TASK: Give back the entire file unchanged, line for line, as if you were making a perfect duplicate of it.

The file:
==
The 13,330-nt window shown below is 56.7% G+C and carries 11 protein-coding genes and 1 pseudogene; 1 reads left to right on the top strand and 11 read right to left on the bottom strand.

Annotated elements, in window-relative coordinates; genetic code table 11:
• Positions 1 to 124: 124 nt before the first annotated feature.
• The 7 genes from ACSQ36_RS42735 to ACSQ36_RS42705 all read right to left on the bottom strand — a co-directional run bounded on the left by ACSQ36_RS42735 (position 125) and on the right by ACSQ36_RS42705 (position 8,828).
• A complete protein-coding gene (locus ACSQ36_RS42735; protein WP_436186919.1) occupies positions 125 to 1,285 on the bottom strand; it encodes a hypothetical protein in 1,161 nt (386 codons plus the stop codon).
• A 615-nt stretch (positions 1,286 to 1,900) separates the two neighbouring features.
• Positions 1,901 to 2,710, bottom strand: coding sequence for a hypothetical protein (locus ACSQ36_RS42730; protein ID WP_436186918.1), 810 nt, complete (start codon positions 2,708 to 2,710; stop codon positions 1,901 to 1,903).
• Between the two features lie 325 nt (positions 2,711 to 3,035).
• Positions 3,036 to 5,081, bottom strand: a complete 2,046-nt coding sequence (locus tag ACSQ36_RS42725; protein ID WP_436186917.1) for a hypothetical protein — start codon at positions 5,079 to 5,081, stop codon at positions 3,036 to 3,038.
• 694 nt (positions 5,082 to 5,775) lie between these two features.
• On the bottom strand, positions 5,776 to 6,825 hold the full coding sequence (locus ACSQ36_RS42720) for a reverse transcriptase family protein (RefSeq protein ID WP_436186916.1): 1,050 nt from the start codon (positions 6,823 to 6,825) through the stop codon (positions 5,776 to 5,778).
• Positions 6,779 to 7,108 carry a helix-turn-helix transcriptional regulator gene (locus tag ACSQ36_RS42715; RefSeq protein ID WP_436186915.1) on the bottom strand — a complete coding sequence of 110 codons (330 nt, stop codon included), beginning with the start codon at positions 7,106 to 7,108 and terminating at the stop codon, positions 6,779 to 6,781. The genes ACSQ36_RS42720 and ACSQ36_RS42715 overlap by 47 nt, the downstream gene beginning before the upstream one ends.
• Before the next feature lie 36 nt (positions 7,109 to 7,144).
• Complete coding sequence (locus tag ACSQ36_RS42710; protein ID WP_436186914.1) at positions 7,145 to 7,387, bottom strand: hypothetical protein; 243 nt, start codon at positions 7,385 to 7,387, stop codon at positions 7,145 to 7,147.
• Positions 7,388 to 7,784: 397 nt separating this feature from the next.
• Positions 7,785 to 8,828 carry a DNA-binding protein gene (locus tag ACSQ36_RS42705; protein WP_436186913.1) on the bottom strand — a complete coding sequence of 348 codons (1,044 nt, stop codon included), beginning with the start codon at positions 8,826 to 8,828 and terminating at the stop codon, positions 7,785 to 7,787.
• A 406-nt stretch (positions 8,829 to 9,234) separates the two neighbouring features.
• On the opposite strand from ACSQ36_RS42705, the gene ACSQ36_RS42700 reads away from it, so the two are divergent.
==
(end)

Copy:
The 13,330-nt window shown below is 56.7% G+C and carries 11 protein-coding genes and 1 pseudogene; 1 reads left to right on the top strand and 11 read right to left on the bottom strand.

Annotated elements, in window-relative coordinates; genetic code table 11:
• Positions 1 to 124: 124 nt before the first annotated feature.
• The 7 genes from ACSQ36_RS42735 to ACSQ36_RS42705 all read right to left on the bottom strand — a co-directional run bounded on the left by ACSQ36_RS42735 (position 125) and on the right by ACSQ36_RS42705 (position 8,828).
• A complete protein-coding gene (locus ACSQ36_RS42735; protein WP_436186919.1) occupies positions 125 to 1,285 on the bottom strand; it encodes a hypothetical protein in 1,161 nt (386 codons plus the stop codon).
• A 615-nt stretch (positions 1,286 to 1,900) separates the two neighbouring features.
• Positions 1,901 to 2,710, bottom strand: coding sequence for a hypothetical protein (locus ACSQ36_RS42730; protein ID WP_436186918.1), 810 nt, complete (start codon positions 2,708 to 2,710; stop codon positions 1,901 to 1,903).
• Between the two features lie 325 nt (positions 2,711 to 3,035).
• Positions 3,036 to 5,081, bottom strand: a complete 2,046-nt coding sequence (locus tag ACSQ36_RS42725; protein ID WP_436186917.1) for a hypothetical protein — start codon at positions 5,079 to 5,081, stop codon at positions 3,036 to 3,038.
• 694 nt (positions 5,082 to 5,775) lie between these two features.
• On the bottom strand, positions 5,776 to 6,825 hold the full coding sequence (locus ACSQ36_RS42720) for a reverse transcriptase family protein (RefSeq protein ID WP_436186916.1): 1,050 nt from the start codon (positions 6,823 to 6,825) through the stop codon (positions 5,776 to 5,778).
• Positions 6,779 to 7,108 carry a helix-turn-helix transcriptional regulator gene (locus tag ACSQ36_RS42715; RefSeq protein ID WP_436186915.1) on the bottom strand — a complete coding sequence of 110 codons (330 nt, stop codon included), beginning with the start codon at positions 7,106 to 7,108 and terminating at the stop codon, positions 6,779 to 6,781. The genes ACSQ36_RS42720 and ACSQ36_RS42715 overlap by 47 nt, the downstream gene beginning before the upstream one ends.
• Before the next feature lie 36 nt (positions 7,109 to 7,144).
• Complete coding sequence (locus tag ACSQ36_RS42710; protein ID WP_436186914.1) at positions 7,145 to 7,387, bottom strand: hypothetical protein; 243 nt, start codon at positions 7,385 to 7,387, stop codon at positions 7,145 to 7,147.
• Positions 7,388 to 7,784: 397 nt separating this feature from the next.
• Positions 7,785 to 8,828 carry a DNA-binding protein gene (locus tag ACSQ36_RS42705; protein WP_436186913.1) on the bottom strand — a complete coding sequence of 348 codons (1,044 nt, stop codon included), beginning with the start codon at positions 8,826 to 8,828 and terminating at the stop codon, positions 7,785 to 7,787.
• A 406-nt stretch (positions 8,829 to 9,234) separates the two neighbouring features.
• On the opposite strand from ACSQ36_RS42705, the gene ACSQ36_RS42700 reads away from it, so the two are divergent.